Ayana V Jackson
Based between New York, Paris and Johannesburg, Ayana V Jackson is renowned and award-winning photographer. Ayana’s oeuvre is known to evoke the archives, and filled with indelible self-portraits depicting different characters that explore the politics of representation, perspective and gender. African by Legacy, Mexican by Birth, Leapfrog (a bit of the Other) Grand Matron Army, and Archival Impulse are among her most famous works. Her current exhibition, Intimate Justice in the Stolen Moment, currently on at Gallery MOMO in Johannesburg, “seeks to view Black womanhood as delicate – as temporal and intimate – as weightless”, and deliberately uses classic tropes to highlight the injustice while also providing glimpses of women in bondage claiming freedom by stealing moment of pleasure and tenderness, according to the gallery. In 2014, Ayana was awarded the New York Foundation for the Arts Fellowship for photography. She’s also received grants from the Marguerite Casey Foundation and the the French Institute, which aided her participation in the Bamako African Photography Journal in 2009.
Cape Town born and bred Kim Windvogel is a poet, an activist, feminist and educator. And is one of the directors of organisation Freedom of Education Motivates Empowerment (FEMME) and an “intersectional feminist living in hetero-patriarchal world”. FEMME deals with educating and empowering the people of South Africa to reach their highest potential, according to the NPO. To date, FEMME has facilitated nearly 4000 young womxn through their “taboo-free” workshops and has provided each young womxn attendee with menstrual cups and sanitation resources. Kim’s personal blog Blazing Non-Binary, formerly known as Blazing Empress, shares her personal stories, experiences and thoughts on issues pertaining to womxn in the hopes that her vocality will encourage others to speak out. This year she released a self-published poetry book called, Resist: The Paradox of Love and Other Societal Disorders, which lyrically explores themes of sexuality, gender and identity.
Speaking back to disposable consumer culture and expressing universal issues through her work, Cape Town-based Jana ‘Babez’ Terblanche is a performance artist and graduate of the University of Cape Town’s Michaelis art school, whose performance art is interested in feminism, womxnhood and celebrity culture. Creating art that traverse the notions of high and low art, Jana is a self-proclaimed ‘babez’ and Britney Spears fanatic, and says: “I use my body to expose complex power structures that restrain and strip the female body of agency. Although right now I’m waiting for my nails to dry.”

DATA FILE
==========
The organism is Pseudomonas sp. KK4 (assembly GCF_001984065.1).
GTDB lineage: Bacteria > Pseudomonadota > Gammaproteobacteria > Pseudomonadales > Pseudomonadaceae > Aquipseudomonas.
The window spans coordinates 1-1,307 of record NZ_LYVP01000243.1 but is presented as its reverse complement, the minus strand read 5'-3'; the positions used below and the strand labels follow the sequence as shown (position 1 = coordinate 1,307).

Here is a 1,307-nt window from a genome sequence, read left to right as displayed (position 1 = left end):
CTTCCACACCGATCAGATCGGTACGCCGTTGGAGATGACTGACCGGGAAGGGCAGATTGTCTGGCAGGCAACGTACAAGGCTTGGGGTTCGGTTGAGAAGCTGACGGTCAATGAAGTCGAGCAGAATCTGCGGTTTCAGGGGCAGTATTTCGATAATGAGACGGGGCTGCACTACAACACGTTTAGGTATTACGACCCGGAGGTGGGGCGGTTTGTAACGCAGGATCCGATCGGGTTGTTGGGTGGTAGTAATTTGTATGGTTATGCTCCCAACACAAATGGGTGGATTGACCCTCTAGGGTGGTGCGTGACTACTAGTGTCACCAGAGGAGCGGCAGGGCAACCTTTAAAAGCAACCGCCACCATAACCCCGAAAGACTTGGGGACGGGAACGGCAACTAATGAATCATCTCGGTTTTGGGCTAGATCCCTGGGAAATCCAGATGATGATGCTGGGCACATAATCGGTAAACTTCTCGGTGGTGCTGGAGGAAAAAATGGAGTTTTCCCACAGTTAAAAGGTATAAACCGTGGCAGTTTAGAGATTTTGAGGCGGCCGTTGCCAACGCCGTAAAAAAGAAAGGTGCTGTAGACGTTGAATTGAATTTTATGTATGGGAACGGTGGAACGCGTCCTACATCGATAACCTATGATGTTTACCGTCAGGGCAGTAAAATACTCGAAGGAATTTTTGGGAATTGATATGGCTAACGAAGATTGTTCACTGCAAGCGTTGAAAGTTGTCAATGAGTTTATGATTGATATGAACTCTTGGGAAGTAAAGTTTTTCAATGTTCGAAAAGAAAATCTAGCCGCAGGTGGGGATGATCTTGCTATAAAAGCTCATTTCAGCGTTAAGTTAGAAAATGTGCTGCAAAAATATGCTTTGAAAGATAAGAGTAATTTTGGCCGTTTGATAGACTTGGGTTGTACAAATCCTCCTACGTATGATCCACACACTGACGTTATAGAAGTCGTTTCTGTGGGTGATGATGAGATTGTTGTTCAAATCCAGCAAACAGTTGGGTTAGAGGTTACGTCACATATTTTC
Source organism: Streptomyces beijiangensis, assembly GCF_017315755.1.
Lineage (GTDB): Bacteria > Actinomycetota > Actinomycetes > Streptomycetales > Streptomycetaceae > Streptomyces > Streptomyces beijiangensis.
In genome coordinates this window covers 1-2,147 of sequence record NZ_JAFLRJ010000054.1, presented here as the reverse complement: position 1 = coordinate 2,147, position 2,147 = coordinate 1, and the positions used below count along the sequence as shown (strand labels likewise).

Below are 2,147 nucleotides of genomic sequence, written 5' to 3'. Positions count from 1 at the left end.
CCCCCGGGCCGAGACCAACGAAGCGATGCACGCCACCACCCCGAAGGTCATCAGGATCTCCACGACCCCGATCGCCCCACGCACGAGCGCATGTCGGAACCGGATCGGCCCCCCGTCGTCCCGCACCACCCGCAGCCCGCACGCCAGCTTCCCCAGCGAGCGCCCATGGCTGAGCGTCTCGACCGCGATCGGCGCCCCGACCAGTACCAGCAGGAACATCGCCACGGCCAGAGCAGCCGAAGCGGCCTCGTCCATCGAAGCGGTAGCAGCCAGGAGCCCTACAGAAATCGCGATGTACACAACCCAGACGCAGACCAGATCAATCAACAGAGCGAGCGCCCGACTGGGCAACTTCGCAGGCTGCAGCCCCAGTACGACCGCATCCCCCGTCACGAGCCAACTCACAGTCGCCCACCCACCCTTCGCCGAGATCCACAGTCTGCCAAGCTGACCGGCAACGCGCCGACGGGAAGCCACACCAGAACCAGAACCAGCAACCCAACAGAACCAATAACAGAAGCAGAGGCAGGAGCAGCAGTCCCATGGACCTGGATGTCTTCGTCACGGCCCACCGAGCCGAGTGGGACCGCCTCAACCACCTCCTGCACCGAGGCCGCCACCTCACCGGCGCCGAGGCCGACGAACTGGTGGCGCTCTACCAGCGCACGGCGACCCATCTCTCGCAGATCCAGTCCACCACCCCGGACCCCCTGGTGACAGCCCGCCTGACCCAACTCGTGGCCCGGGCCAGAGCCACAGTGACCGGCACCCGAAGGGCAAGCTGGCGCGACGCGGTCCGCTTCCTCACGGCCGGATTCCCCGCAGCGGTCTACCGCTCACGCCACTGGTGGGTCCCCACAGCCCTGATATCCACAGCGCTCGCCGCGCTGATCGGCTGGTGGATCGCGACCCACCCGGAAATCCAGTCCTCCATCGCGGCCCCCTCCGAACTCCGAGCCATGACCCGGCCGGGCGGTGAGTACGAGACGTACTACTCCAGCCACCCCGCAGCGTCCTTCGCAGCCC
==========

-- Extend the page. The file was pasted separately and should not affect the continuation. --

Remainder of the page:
Mandi ‘Poefficient’ Vundla is a an award-winning slam poet, writer and spoken word ambassador. She began performing poetry in 2006 and six years later was crowned Supreme Queen of the Word n Sound Mic in 2012, one of Johannesburg’s highly acclaimed slam poetry competitions. She’s also the co-editor of Home is Where The Mic Is, a collection of contemporary youth poetry, and the co-owner of the Word N Sound Lie and Literature Company, which serves as a platform for the expression of spoken word. Currently, she’s involved in The Next Generation Speaks project, an international network promoting social and cultural diversity in arts and media, which will see selected South African poets compete at the Brave New Voices in slam in Washington DC in October.
Ash Heeger is the head chef and owner of the Cape Town restaurant, ASH, set up in collaboration between Frankie Fenner Meat Merchants and Publik Wine in 2016. After working under Luke Dale Roberts, the head chef and owner of The Test Kitchen, and winning The Sunday Times Young Chef of the Year in 2011, she moved to London to work at Michelin 3-star restaurants, The Ledbury and Dinner by Heston. Food at ASH “focuses on flavour without all the other necessary frills” and specialises in charcoal cooking using a josper, a special indoor barbecue grill made in Spain that permits high temperatures and adds an intense charcoal flavour to her dishes connecting her cuisine to South Africa’s braai culture. Ash’s meticulously planned winter menu includes dry aged beef tataki, parsley and nettle porridge, roasted quail, and fyre islands.
Read more about PLLR and purchase tickets to Creative Womxn Week 2017